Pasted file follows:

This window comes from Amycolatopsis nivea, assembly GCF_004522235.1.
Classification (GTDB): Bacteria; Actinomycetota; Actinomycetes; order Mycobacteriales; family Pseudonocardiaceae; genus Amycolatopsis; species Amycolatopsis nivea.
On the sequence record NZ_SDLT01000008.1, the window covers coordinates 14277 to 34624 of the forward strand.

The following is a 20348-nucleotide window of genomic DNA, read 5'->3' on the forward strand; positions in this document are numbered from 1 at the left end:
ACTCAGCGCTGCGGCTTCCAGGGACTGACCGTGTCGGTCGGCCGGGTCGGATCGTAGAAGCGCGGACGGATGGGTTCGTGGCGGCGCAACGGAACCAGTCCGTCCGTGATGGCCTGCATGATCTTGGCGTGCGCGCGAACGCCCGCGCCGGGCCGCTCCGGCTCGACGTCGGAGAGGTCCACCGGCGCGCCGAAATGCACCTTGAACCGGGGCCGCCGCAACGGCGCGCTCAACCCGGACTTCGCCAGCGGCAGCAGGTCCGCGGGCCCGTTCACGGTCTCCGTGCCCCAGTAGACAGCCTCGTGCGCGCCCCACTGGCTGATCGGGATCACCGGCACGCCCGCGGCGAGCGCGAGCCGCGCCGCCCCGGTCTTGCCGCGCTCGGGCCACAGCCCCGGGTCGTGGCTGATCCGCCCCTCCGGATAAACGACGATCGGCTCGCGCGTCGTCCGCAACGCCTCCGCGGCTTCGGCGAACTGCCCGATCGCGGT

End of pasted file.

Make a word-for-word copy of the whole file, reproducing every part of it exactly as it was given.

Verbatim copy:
This window comes from Amycolatopsis nivea, assembly GCF_004522235.1.
Classification (GTDB): Bacteria; Actinomycetota; Actinomycetes; order Mycobacteriales; family Pseudonocardiaceae; genus Amycolatopsis; species Amycolatopsis nivea.
On the sequence record NZ_SDLT01000008.1, the window covers coordinates 14277 to 34624 of the forward strand.

The following is a 20348-nucleotide window of genomic DNA, read 5'->3' on the forward strand; positions in this document are numbered from 1 at the left end:
ACTCAGCGCTGCGGCTTCCAGGGACTGACCGTGTCGGTCGGCCGGGTCGGATCGTAGAAGCGCGGACGGATGGGTTCGTGGCGGCGCAACGGAACCAGTCCGTCCGTGATGGCCTGCATGATCTTGGCGTGCGCGCGAACGCCCGCGCCGGGCCGCTCCGGCTCGACGTCGGAGAGGTCCACCGGCGCGCCGAAATGCACCTTGAACCGGGGCCGCCGCAACGGCGCGCTCAACCCGGACTTCGCCAGCGGCAGCAGGTCCGCGGGCCCGTTCACGGTCTCCGTGCCCCAGTAGACAGCCTCGTGCGCGCCCCACTGGCTGATCGGGATCACCGGCACGCCCGCGGCGAGCGCGAGCCGCGCCGCCCCGGTCTTGCCGCGCTCGGGCCACAGCCCCGGGTCGTGGCTGATCCGCCCCTCCGGATAAACGACGATCGGCTCGCGCGTCGTCCGCAACGCCTCCGCGGCTTCGGCGAACTGCCCGATCGCGGT